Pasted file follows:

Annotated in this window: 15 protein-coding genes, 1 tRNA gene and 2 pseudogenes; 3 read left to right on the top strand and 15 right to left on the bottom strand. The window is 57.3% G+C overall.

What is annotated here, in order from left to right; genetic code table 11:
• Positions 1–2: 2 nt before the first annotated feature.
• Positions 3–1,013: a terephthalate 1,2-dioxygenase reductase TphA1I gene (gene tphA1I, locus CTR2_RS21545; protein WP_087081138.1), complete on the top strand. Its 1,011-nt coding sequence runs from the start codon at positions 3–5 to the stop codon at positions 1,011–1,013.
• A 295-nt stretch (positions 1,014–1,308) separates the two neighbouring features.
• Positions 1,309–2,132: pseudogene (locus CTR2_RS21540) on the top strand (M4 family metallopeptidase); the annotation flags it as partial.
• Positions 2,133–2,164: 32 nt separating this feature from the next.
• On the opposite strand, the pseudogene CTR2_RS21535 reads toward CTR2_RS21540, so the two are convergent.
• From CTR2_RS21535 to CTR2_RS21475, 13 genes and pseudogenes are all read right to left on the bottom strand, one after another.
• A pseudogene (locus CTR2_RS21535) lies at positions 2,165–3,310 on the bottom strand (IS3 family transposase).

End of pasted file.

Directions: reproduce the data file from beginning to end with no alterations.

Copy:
Annotated in this window: 15 protein-coding genes, 1 tRNA gene and 2 pseudogenes; 3 read left to right on the top strand and 15 right to left on the bottom strand. The window is 57.3% G+C overall.

What is annotated here, in order from left to right; genetic code table 11:
• Positions 1–2: 2 nt before the first annotated feature.
• Positions 3–1,013: a terephthalate 1,2-dioxygenase reductase TphA1I gene (gene tphA1I, locus CTR2_RS21545; protein WP_087081138.1), complete on the top strand. Its 1,011-nt coding sequence runs from the start codon at positions 3–5 to the stop codon at positions 1,011–1,013.
• A 295-nt stretch (positions 1,014–1,308) separates the two neighbouring features.
• Positions 1,309–2,132: pseudogene (locus CTR2_RS21540) on the top strand (M4 family metallopeptidase); the annotation flags it as partial.
• Positions 2,133–2,164: 32 nt separating this feature from the next.
• On the opposite strand, the pseudogene CTR2_RS21535 reads toward CTR2_RS21540, so the two are convergent.
• From CTR2_RS21535 to CTR2_RS21475, 13 genes and pseudogenes are all read right to left on the bottom strand, one after another.
• A pseudogene (locus CTR2_RS21535) lies at positions 2,165–3,310 on the bottom strand (IS3 family transposase).